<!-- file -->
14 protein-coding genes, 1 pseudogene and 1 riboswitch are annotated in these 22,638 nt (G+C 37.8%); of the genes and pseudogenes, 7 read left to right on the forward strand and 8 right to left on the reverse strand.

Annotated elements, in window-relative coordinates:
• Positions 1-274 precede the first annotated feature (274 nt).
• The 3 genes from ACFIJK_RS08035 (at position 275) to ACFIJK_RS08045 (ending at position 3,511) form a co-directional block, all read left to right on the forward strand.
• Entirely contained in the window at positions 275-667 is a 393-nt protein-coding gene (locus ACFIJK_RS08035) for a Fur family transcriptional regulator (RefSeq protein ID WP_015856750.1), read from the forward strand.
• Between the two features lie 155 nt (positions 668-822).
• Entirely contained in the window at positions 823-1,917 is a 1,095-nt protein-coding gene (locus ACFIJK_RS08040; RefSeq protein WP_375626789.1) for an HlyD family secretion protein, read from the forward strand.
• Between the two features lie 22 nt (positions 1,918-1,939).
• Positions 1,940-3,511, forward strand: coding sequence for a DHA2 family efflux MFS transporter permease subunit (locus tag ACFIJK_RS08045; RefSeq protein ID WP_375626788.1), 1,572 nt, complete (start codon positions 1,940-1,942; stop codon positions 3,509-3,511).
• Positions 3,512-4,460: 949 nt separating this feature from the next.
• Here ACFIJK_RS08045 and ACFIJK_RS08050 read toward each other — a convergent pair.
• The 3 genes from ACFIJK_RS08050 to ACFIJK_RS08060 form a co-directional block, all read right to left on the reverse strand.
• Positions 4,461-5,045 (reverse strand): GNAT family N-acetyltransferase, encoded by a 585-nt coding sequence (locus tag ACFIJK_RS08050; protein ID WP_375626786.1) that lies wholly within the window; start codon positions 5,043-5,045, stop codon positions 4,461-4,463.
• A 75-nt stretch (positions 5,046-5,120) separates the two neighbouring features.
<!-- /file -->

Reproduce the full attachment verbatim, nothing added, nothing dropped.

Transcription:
14 protein-coding genes, 1 pseudogene and 1 riboswitch are annotated in these 22,638 nt (G+C 37.8%); of the genes and pseudogenes, 7 read left to right on the forward strand and 8 right to left on the reverse strand.

Annotated elements, in window-relative coordinates:
• Positions 1-274 precede the first annotated feature (274 nt).
• The 3 genes from ACFIJK_RS08035 (at position 275) to ACFIJK_RS08045 (ending at position 3,511) form a co-directional block, all read left to right on the forward strand.
• Entirely contained in the window at positions 275-667 is a 393-nt protein-coding gene (locus ACFIJK_RS08035) for a Fur family transcriptional regulator (RefSeq protein ID WP_015856750.1), read from the forward strand.
• Between the two features lie 155 nt (positions 668-822).
• Entirely contained in the window at positions 823-1,917 is a 1,095-nt protein-coding gene (locus ACFIJK_RS08040; RefSeq protein WP_375626789.1) for an HlyD family secretion protein, read from the forward strand.
• Between the two features lie 22 nt (positions 1,918-1,939).
• Positions 1,940-3,511, forward strand: coding sequence for a DHA2 family efflux MFS transporter permease subunit (locus tag ACFIJK_RS08045; RefSeq protein ID WP_375626788.1), 1,572 nt, complete (start codon positions 1,940-1,942; stop codon positions 3,509-3,511).
• Positions 3,512-4,460: 949 nt separating this feature from the next.
• Here ACFIJK_RS08045 and ACFIJK_RS08050 read toward each other — a convergent pair.
• The 3 genes from ACFIJK_RS08050 to ACFIJK_RS08060 form a co-directional block, all read right to left on the reverse strand.
• Positions 4,461-5,045 (reverse strand): GNAT family N-acetyltransferase, encoded by a 585-nt coding sequence (locus tag ACFIJK_RS08050; protein ID WP_375626786.1) that lies wholly within the window; start codon positions 5,043-5,045, stop codon positions 4,461-4,463.
• A 75-nt stretch (positions 5,046-5,120) separates the two neighbouring features.